Bullion Robbery During the Victorian Era Unsolved

There were various robberies during the 1800s, but one bullion robbery in England was touted as one of the great unsolved robberies of the Victorian Era. It all began on Saturday evening, 3 December 1864 when about nine o’clock that evening, the bill-broker, money exchanger, and bullion merchant, Baum, Sons and Co. was locked up and closed until Monday morning. The business was located at 58 Lombard Street in London. Mr. Peter Frederick Baum had been in business some 40 years and his Baum, Sons and Co. was a partnership between him, his three sons — Joseph, Godfried, and Noa — and his oldest son Adolphus. In addition, the company employed a clerk, a porter, and a young boy.

Green Arrow Shows the Location of Lombard Street of the Victorian Robbery, Courtesy of Google Maps

Green arrow shows the location of 58 Lombard Street. Courtesy of Google Maps.

Baum, Sons and Co. was housed in a building that was several stories high. The upper stories of the building were let out to various firms, and Baum, Sons and Co. occupied the ground floor and the cellar, where a strong room from brick was built. The strong room had double doors, formidable locks, and a safe, which was three or four feet square. Moreover, at night, all the securities were locked inside the safe as an extra safeguard.

The building was also well protected. The street door, which was common to the whole building, opened into a passage and on the right-hand side was a door that lead to Baum’s premises. When that door was properly closed, it could not be opened from the outside. Baum, Sons and Co. also had a watch dog that had run of the building and could access all the passageways and staircases. In addition, at night the building was left in the care of a highly respected elderly housekeeper who lived on the uppermost floor. She was the widow of a police sergeant and her niece and her niece’s husband also lived there and were considered trustworthy.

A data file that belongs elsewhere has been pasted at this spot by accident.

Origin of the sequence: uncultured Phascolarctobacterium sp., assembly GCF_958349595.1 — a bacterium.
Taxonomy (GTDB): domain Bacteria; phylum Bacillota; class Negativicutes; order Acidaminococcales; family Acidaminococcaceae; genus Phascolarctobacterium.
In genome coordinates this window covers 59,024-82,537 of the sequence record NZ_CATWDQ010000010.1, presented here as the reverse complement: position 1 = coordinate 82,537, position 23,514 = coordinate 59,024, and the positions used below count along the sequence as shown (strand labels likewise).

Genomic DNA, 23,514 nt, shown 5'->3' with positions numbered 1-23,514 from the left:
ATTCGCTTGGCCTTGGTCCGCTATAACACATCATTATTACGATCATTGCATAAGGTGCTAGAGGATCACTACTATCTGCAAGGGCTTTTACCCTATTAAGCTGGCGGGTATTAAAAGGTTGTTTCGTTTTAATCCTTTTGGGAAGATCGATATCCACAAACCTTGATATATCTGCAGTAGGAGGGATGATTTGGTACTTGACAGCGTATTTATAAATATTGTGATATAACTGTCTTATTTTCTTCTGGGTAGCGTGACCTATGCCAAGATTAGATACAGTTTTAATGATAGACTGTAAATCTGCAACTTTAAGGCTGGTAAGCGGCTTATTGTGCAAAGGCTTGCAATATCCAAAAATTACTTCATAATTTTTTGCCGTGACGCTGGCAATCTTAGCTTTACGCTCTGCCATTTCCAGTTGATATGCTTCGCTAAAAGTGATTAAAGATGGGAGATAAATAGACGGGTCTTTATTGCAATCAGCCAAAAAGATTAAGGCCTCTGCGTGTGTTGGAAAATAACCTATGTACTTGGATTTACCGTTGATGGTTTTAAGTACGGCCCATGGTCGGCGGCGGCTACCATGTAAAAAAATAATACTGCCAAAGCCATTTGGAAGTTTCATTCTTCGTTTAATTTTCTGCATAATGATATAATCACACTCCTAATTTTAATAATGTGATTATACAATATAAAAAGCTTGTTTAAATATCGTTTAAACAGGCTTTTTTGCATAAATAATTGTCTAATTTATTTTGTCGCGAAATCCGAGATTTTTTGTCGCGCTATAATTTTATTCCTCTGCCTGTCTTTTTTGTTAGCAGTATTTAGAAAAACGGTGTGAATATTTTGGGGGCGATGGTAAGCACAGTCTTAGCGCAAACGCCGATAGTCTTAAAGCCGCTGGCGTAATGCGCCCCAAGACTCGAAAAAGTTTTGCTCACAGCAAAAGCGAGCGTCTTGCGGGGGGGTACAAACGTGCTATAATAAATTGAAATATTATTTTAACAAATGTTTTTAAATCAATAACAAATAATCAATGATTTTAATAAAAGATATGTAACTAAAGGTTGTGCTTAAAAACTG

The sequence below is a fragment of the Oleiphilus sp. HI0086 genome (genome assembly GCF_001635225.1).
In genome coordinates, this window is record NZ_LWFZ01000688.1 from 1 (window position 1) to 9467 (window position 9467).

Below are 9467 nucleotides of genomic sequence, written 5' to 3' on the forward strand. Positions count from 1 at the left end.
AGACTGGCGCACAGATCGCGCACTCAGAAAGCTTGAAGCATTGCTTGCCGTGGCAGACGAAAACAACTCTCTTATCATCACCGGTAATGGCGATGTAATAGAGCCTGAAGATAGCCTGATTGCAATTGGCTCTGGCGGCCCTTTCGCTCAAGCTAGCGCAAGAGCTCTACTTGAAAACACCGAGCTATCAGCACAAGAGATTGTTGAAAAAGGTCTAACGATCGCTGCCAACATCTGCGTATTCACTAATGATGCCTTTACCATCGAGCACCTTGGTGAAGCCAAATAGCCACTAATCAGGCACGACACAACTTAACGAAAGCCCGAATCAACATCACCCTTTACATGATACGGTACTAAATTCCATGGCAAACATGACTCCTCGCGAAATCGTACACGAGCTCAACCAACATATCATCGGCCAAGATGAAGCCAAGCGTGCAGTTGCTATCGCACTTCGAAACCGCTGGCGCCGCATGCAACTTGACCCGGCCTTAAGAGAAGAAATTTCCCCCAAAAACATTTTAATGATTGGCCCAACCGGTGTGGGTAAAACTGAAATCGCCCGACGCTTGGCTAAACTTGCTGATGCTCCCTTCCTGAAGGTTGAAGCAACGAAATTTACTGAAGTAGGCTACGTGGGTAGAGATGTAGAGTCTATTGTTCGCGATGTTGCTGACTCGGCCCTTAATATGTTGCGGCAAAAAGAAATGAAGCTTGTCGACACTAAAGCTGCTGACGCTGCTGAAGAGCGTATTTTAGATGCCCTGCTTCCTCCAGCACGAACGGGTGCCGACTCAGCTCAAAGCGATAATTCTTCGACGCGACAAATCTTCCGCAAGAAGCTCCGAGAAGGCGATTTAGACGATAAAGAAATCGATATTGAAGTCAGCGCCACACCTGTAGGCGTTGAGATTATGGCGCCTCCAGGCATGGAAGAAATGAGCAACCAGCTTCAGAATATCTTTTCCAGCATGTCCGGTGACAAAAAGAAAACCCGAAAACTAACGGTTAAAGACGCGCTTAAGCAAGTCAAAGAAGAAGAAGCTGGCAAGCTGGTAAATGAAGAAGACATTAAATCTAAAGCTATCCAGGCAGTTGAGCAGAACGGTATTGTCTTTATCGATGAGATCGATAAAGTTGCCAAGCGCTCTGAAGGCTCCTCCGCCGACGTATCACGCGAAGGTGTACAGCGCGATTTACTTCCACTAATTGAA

Adolphus Baum closed up the business on the Saturday night in question. At the time, Baum, Sons and Co. was holding a large amount of money. For instance, in the strong room were numerous certificates, 57 gold and 37 silver watches, foreign coins, and many bills of exchange as well as the following: